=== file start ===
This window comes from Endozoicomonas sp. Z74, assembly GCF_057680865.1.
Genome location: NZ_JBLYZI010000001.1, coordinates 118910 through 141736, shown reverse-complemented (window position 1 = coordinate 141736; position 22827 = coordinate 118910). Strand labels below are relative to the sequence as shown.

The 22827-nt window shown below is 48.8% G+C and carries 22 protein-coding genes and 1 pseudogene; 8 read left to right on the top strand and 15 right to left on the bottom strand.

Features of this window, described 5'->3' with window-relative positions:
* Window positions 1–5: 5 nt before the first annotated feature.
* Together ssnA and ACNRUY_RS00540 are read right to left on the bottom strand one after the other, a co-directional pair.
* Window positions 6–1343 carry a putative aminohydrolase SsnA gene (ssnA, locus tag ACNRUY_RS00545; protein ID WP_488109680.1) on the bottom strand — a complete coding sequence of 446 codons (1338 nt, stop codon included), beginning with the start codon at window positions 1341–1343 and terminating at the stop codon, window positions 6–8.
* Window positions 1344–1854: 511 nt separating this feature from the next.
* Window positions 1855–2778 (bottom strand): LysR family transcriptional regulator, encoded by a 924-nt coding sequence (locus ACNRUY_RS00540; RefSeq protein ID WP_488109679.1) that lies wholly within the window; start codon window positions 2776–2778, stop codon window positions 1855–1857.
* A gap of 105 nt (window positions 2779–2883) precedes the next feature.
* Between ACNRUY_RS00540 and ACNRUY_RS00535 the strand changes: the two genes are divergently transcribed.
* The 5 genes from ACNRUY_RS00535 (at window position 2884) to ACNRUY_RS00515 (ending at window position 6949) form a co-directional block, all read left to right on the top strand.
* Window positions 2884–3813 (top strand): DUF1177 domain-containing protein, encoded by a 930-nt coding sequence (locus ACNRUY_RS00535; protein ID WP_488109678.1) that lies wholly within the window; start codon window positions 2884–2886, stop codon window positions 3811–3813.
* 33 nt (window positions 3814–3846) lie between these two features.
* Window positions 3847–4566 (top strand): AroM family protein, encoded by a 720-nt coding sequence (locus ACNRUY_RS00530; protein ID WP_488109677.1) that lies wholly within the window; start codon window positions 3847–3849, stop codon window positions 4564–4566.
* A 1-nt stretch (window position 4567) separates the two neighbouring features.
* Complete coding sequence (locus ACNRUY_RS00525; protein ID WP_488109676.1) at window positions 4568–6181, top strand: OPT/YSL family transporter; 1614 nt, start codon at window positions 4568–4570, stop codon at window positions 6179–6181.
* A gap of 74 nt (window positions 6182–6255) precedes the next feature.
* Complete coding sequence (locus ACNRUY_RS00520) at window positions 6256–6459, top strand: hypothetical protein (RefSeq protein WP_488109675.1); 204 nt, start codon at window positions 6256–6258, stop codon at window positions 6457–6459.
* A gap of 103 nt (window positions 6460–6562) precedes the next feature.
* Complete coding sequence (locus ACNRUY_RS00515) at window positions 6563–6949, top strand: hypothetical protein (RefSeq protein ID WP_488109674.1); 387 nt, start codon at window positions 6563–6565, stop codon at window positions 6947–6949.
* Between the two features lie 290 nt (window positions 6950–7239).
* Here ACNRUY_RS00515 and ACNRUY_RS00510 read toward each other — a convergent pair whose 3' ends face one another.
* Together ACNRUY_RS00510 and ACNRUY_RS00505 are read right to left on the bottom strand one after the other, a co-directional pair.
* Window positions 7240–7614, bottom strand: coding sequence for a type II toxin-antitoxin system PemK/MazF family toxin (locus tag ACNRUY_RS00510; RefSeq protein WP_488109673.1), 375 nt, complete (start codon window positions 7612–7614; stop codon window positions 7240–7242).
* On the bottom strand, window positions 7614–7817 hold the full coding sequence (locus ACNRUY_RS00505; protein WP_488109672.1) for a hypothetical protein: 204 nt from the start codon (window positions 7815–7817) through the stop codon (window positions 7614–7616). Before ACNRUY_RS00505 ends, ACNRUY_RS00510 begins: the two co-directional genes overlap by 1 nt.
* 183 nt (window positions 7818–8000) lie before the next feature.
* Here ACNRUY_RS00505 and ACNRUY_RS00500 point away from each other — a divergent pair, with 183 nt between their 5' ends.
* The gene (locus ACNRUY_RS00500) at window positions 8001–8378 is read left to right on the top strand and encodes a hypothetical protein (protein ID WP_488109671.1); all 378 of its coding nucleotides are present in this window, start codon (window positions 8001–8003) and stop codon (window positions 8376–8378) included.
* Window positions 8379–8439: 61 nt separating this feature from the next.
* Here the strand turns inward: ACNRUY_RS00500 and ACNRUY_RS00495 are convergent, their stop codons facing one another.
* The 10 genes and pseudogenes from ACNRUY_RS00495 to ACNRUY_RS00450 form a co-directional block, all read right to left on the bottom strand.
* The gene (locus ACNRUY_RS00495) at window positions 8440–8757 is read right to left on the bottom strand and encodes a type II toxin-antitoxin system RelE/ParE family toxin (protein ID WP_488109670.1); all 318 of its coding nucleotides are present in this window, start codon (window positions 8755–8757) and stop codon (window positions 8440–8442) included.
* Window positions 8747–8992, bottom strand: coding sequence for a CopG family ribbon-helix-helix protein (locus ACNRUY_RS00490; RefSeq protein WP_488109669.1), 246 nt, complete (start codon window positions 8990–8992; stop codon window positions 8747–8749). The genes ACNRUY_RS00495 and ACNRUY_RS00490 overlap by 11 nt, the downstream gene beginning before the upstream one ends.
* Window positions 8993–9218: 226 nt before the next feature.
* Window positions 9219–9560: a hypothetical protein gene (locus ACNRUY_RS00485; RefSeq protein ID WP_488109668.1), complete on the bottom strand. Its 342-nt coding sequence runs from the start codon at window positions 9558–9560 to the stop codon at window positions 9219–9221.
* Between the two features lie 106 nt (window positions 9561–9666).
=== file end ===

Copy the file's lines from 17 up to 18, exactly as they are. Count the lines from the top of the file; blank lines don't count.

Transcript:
* Complete coding sequence (locus ACNRUY_RS00525; protein ID WP_488109676.1) at window positions 4568–6181, top strand: OPT/YSL family transporter; 1614 nt, start codon at window positions 4568–4570, stop codon at window positions 6179–6181.
* A gap of 74 nt (window positions 6182–6255) precedes the next feature.